One journalist's musings about the beautiful, bizarre world in which we live
I’m at the gas station. The cashier asked me for my status number. I smiled at how beautifully versatile brown hair is.
I like my name. As many people have said, it is a great gift from my mother. On one hand, I’m never anonymous. I’m the only Allendria most know. On the other hand, it means I make my own meaning. There are no placards dictating the origin of my name, no coasters that state its significance.
I love the perplexed expressions on most people’s faces when I first tell them. I especially love telling them that there is no origin other than my mother’s mind when they ask. When they ask my heritage, trying to explain to themselves such an oddity, I revel in how their faces go from perplexed to utterly confused when I say my father is of English origin and my mother is Caribbean.
I love having no significant roots or ties to a physical location. Any place is my home if I choose to make it so.
It therefore interests me to see a people so tied to the land as the Dene people in Hatchet Lake (Wollaston Lake, for the “white people”).
Some can tell you all about the lake — probably the largest body of water fully in Saskatchewan — and how it feeds the land and people. The land is pure and beautiful like nothing I have ever seen before. I put my cup out of my boat yesterday and drank what it caught, which was crystal clear and tasteless.
I sat around one night with a group of healers. I helped one make pouches with local herbs that ward off ill-will. I chewed on rat root and helped pray over burning sweet grass. I had a conversation with one fellow that will stick with me about the rhythms of the earth and everything on it. 14,000 years of the Dene people’s history in the area, they say.
Another man, a friend, pointed out how willingly I was taking on the culture, how eagerly I absorb what I can while trying to participate and help out.
Elders also mourn ad nauseum the changes in the land that encompasses Canada, noting how the tar sands have destroyed northern Alberta and promise to do far worse.
Since I arrived, I have heard many lament about how the white man has raped Mother Nature.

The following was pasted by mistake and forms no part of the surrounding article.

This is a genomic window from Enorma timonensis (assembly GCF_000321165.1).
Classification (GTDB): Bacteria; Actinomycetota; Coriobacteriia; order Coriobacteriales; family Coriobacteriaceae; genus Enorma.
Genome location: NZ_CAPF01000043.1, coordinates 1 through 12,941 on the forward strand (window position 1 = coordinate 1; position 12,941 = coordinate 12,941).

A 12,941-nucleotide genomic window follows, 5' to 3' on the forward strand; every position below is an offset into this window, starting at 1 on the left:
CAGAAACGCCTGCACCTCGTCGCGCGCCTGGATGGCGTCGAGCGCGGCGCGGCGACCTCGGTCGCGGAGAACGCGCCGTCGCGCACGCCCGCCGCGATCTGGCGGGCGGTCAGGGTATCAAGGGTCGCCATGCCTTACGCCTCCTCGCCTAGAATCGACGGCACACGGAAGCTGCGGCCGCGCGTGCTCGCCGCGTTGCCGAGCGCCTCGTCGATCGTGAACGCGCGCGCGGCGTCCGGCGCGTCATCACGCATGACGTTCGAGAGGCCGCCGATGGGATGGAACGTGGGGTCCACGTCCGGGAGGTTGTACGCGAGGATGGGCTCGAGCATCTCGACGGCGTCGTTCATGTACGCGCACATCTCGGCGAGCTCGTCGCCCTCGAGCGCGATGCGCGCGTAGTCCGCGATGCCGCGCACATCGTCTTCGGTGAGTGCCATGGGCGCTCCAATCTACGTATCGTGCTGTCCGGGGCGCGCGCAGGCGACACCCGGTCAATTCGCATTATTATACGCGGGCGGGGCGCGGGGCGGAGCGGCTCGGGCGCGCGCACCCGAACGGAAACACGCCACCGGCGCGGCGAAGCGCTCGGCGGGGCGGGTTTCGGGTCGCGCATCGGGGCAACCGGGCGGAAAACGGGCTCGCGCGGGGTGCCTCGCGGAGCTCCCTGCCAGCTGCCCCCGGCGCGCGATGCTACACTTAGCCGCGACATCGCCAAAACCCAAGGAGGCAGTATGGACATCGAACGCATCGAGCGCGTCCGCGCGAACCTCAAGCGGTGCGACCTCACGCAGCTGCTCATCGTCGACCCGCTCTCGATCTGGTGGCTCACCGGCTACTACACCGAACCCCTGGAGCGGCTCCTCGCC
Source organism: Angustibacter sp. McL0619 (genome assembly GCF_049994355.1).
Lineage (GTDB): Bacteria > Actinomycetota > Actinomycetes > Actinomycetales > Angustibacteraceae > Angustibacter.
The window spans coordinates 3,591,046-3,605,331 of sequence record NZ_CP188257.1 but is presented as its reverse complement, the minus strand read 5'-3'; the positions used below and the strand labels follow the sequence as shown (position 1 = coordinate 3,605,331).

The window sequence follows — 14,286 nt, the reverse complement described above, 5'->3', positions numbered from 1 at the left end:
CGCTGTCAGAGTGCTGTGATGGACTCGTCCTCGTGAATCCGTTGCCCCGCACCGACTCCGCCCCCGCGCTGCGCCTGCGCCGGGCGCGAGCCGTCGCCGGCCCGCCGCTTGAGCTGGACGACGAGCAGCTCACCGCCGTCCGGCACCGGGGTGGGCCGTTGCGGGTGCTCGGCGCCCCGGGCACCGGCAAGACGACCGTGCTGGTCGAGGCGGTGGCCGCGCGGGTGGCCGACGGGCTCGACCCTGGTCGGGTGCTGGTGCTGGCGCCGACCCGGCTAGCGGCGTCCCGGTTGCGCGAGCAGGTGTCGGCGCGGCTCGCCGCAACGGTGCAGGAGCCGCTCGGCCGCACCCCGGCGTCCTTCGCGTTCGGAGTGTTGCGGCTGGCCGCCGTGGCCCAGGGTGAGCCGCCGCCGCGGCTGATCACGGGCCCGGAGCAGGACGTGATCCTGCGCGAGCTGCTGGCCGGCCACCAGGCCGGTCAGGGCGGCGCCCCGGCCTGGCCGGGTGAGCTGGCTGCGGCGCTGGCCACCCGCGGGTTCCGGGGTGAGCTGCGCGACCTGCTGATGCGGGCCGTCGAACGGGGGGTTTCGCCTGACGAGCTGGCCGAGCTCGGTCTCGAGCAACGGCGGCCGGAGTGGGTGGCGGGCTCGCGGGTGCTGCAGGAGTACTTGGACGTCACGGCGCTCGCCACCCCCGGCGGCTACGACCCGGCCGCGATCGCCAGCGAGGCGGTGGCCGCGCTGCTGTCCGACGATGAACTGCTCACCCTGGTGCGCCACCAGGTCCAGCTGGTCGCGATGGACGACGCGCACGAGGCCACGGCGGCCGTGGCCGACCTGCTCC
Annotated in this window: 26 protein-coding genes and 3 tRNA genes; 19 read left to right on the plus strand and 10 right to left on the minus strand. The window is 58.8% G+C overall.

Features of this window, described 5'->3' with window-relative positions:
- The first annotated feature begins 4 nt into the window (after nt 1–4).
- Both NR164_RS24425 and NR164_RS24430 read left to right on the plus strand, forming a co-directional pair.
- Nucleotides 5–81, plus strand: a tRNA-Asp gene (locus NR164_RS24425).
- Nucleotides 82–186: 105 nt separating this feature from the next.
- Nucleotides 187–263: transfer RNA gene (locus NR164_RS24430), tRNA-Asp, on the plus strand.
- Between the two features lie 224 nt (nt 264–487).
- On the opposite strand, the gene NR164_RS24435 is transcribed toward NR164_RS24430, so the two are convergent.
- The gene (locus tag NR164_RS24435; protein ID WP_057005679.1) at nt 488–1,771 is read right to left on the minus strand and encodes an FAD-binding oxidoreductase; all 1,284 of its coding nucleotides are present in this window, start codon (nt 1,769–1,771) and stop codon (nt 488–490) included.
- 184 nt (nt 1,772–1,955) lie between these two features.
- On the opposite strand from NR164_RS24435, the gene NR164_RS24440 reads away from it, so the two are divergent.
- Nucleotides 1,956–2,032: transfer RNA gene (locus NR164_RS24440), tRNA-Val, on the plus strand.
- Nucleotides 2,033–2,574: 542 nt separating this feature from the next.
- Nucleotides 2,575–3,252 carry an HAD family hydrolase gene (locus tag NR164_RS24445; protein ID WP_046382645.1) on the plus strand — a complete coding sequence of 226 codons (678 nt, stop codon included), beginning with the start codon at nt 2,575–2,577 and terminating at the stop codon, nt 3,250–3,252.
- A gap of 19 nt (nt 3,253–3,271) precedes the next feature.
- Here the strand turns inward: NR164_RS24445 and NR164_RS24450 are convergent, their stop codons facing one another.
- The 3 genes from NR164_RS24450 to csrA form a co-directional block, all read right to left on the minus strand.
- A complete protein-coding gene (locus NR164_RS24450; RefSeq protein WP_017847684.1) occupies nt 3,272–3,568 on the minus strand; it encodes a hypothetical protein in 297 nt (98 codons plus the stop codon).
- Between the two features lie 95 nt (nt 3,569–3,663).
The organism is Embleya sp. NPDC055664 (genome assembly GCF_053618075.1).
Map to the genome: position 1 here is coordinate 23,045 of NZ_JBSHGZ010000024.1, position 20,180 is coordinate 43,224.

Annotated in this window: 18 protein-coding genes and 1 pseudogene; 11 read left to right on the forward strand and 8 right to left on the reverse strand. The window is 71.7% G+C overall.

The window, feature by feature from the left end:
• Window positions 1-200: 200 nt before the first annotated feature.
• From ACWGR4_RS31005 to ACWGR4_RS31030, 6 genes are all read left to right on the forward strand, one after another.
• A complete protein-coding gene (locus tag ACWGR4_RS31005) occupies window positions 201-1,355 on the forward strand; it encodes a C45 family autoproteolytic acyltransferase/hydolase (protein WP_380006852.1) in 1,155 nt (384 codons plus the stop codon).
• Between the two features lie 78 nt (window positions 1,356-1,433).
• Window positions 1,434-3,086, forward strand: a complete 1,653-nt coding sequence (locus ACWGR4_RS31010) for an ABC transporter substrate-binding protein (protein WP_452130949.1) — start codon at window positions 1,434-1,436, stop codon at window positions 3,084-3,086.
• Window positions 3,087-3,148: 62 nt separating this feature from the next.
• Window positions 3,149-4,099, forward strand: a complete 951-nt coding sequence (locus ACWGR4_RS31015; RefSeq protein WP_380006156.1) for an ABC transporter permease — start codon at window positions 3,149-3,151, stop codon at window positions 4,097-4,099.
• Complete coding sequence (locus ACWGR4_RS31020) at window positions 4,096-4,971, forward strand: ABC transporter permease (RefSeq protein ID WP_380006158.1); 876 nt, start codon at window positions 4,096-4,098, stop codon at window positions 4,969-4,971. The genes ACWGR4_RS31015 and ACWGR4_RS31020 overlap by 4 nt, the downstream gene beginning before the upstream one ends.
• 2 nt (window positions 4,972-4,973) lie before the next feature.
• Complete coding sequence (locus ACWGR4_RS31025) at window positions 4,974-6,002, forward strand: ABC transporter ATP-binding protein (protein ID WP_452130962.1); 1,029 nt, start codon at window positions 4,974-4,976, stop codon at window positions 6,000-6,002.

There is a lot about how terrible industry is, and the role of the government in the defilement of various First Nations, Métis and Inuit territories. Rightfully so. Industry has been terrible, and people (including several First Nations, Métis and Inuit nations) support the industry. It should be up to government to curb environmental destruction, but the will is lacking.
Another man complained to me about “the Pakis shitting all over” their beach because they didn’t like using the bathroom. He said they were considering making it a private beach for First Nations only.
I re-entered a meeting today, after taking photos of children playing at the beach. I was supposed to take photos of local fishermen catching dinner, showing the uses of the water to carry the word of the Keepers of the Water conference in the visual sense. Upon my return, I was chastised by an old Dene woman, who said that back in her day, people didn’t go in and out of meeting, leaving to go to appointments or smoke (as another fellow did). No one should cut off elders, she said.
Cultural faux pas? Probably. Not that she would give me a chance for rebuttal, however. She barely looked at me. What does my opinion matter?
Along with my versatility of culture and “race” comes what I feel is a complete absence of belonging. I often feel I don’t have a right to anything.
What land is my people’s land? None. What people are mine? None. What right by birth do I have to anything? None.
I don’t fit anywhere. I like it this way.